1. Welcome to TalkBass 2014! If you're new here, we just went through a major site upgrade. Please post all concerns and bugs to the Forum Usage Issues forum. We will be monitoring that forum. Thank you for all of your feedback.

    The TB Android app is working, you may need to uninstall/reinstall. The iPhone app is now updated and should work after you upgrade. TalkBass is responsive to any screen size, so we recommend using your mobile browser for full functionality.

    Please read the TalkBass 2014 FAQ for lots of great info on the new software.

Best way to keep the lows wih resonant filter

Discussion in 'Effects [BG]' started by topo morto, Nov 8, 2012.

  1. topo morto

    topo morto

    Joined:
    Mar 22, 2010
    Likes Received:
    0
    So I'm doing the standard thing of fuzz > resonant filter (Xerograph) to get a synthy sound. With the resonance of the filter set high, you obviously get more bass when the cutoff is low...

    does anyone have any tricks for maintaining the lows wherever it's swept?

    so far I've tried another static filter (set to a low frequency)in parallel, but that sounds a bit woolly and phasey; I'm not so keen on clean blend, but a compressed clean blend works better. have a few more things still to try.
  2. M Sterling

    M Sterling Supporting Member

    Joined:
    Sep 23, 2010
    Likes Received:
    0
    My best results have come from using a soloed octave down in parallel with the swept filter.
  3. megafiddle

    megafiddle

    Joined:
    May 25, 2011
    Likes Received:
    1
    I think the sound you want is usually done with a lowpass filter, with or without
    a resonant peak.

    What filter types do you have available?
  4. topo morto

    topo morto

    Joined:
    Mar 22, 2010
    Likes Received:
    0
    I should probably invetigate that a bit more. I do have a Meat Box kicking around...

    I've not considered it so much as I usually play BEAD (or even F#BEAD) so I feel octave below that might is a bit far.

    What I'd quite like is a pedal that generates a sinewave tone at the frequency of the bass, rather than an octave below!
  5. topo morto

    topo morto

    Joined:
    Mar 22, 2010
    Likes Received:
    0
    I have a Xerograph (2- or 4- pole lowpass), 3Leaf Wonderlove (2 pole lowpass or bandpass, although its sweep range doesn't go all that low), and a Boss FT-2 (I think it's a 2 pole lowpass as well, could be wrong).

    The fuzzes I am using are Mammoth and Death By Audio 'Soundwave Breakdown', both of which like to be the first thing in the chain, which cuts down my options a bit. I did try an Oxide but didn't find it could do what the mammoth can.
  6. Downunderwonder

    Downunderwonder

    Joined:
    Aug 26, 2009
    Likes Received:
    9
    You could split your signal high and low and effect the highs only. There is a pedal to do just this but I forgot the name. Probably FEA have one.
  7. bongomania

    bongomania Gold Supporting Member

    Joined:
    Oct 17, 2005
    Likes Received:
    11
    Disclosures:
    owner, OVNIFX and OVNILabs
    I would definitely recommend a dual-band setup, because then you can have two separate filters, each with their own cutoff point, covering two different frequency ranges. It's an outrageously Bootsy sound.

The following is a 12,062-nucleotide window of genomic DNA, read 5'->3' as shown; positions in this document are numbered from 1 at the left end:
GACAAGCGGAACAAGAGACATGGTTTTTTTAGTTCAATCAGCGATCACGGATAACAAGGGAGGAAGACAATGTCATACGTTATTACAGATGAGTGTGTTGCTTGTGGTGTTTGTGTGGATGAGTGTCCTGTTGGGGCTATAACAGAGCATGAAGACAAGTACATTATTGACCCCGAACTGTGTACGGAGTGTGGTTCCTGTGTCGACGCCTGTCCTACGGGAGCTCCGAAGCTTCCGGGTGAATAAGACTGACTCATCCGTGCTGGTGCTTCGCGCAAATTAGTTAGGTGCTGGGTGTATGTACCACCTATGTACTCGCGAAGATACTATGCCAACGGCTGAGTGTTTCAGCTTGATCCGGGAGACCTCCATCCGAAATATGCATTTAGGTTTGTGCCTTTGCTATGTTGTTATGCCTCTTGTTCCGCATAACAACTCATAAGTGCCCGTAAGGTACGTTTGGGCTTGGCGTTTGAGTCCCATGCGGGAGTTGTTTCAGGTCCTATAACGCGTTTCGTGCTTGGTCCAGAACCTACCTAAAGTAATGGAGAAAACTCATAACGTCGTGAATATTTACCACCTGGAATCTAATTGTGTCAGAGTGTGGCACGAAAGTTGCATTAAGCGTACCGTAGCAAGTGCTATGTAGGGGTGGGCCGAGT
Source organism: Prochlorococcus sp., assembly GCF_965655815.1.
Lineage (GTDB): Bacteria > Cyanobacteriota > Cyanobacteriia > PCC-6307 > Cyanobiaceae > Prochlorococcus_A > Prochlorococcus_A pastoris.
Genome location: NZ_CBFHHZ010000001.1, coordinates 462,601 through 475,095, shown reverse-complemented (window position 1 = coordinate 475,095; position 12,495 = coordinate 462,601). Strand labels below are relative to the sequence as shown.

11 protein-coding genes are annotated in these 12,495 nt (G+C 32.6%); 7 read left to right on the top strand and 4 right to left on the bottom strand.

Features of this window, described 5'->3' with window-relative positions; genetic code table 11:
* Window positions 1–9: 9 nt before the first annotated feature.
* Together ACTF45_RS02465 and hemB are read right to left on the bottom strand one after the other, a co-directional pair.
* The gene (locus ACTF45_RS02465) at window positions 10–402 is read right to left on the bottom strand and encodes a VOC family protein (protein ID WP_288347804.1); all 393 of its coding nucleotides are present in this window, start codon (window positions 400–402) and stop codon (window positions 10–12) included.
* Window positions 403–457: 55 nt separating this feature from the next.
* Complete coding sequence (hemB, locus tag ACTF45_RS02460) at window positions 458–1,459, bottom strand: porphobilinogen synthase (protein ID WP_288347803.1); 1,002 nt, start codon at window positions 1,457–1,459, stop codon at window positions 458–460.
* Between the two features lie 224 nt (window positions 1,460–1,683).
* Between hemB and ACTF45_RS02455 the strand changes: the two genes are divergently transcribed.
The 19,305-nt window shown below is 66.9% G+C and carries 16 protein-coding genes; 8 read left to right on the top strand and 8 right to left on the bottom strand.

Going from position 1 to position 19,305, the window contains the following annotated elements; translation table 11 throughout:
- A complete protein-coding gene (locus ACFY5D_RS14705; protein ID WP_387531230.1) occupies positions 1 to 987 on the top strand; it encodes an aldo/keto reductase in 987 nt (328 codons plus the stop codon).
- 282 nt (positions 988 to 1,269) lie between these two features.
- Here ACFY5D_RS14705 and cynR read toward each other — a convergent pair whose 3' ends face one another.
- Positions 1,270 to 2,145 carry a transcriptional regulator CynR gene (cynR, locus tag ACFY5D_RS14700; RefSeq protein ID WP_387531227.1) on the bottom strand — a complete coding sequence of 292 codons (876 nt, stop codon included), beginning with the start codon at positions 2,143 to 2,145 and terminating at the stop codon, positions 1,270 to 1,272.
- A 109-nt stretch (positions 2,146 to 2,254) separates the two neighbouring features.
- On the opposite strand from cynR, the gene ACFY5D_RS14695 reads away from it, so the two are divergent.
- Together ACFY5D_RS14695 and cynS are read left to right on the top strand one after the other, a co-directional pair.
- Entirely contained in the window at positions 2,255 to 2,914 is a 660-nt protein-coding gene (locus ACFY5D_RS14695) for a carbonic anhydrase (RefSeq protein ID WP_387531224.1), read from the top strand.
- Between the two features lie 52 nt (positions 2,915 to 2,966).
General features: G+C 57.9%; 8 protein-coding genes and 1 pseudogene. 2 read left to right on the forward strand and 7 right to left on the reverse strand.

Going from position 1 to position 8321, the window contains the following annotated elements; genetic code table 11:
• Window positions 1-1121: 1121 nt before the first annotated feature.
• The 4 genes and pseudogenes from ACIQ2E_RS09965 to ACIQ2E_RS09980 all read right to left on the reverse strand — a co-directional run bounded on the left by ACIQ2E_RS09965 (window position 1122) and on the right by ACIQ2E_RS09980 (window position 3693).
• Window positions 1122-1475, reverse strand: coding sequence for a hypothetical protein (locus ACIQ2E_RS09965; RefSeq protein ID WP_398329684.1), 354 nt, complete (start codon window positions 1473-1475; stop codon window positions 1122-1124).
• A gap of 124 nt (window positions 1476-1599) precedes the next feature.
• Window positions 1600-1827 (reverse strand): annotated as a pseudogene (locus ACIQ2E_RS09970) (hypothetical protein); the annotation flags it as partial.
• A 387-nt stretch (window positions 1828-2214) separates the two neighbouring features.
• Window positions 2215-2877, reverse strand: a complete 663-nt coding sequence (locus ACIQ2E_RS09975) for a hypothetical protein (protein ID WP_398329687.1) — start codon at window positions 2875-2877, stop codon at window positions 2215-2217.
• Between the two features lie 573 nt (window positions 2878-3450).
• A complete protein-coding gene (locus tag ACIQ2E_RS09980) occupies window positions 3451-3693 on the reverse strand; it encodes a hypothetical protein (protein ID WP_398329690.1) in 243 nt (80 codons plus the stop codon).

But a clean blend also works quite well, for a less extreme (more natural) overall tone.

    The sfx X&M is kind of a combination of both approaches; I haven't actually tried it yet, but it's a great idea.
  8. topo morto

    topo morto

    Joined:
    Mar 22, 2010
    Likes Received:
    0
    I like the idea of splitting the bands first, will definitely consider getting an X&M.

    The clean blend approach appeals for simplicity, as you obviously have a lot less HF in a clean signal than a fuzzed signal - but it's a bit problematic as neither of my fuzzes are as happy in a blend as they are with a bass going straight in (though now I think of it I should try in a passive blender too...)

    I did get a good overall sound splitting the output of my bass just with a Y -cable, although some of the output of the mammoth fuzz sound seems to leak out of its input into the clean path.
  9. M Sterling

    M Sterling Supporting Member

    Joined:
    Sep 23, 2010
    Likes Received:
    0
    The closest sine wave-esque sound I've been able to get is with a static LPF with the cutoff frequency pretty low. Filtering out all of those upper harmonics gets you just a pure fat bass fundamental. Try doing something like this and running it parallel to your swept signal.

    I stress parallel processing because layering basses is a huge part of modern EDM and electronica music. Most times it is a clean sub bass running parallel with a distorted/sweeping/detuned/etc.. signal.

    Here is an example from my soundcloud page. This is running the OC2 in parallel, but can sound the same with a regular signal with low pass filtering applied. The sweeping starts at around 2:05:

    http://soundcloud.com/marcsterlingbass/dirty-dnb
  10. topo morto

    topo morto

    Joined:
    Mar 22, 2010
    Likes Received:
    0
    That's been my 'plan A' - not all that enamoured with the resultswith the filters I have though. Would love to try two 4-pole filters in parallel.

Share This Page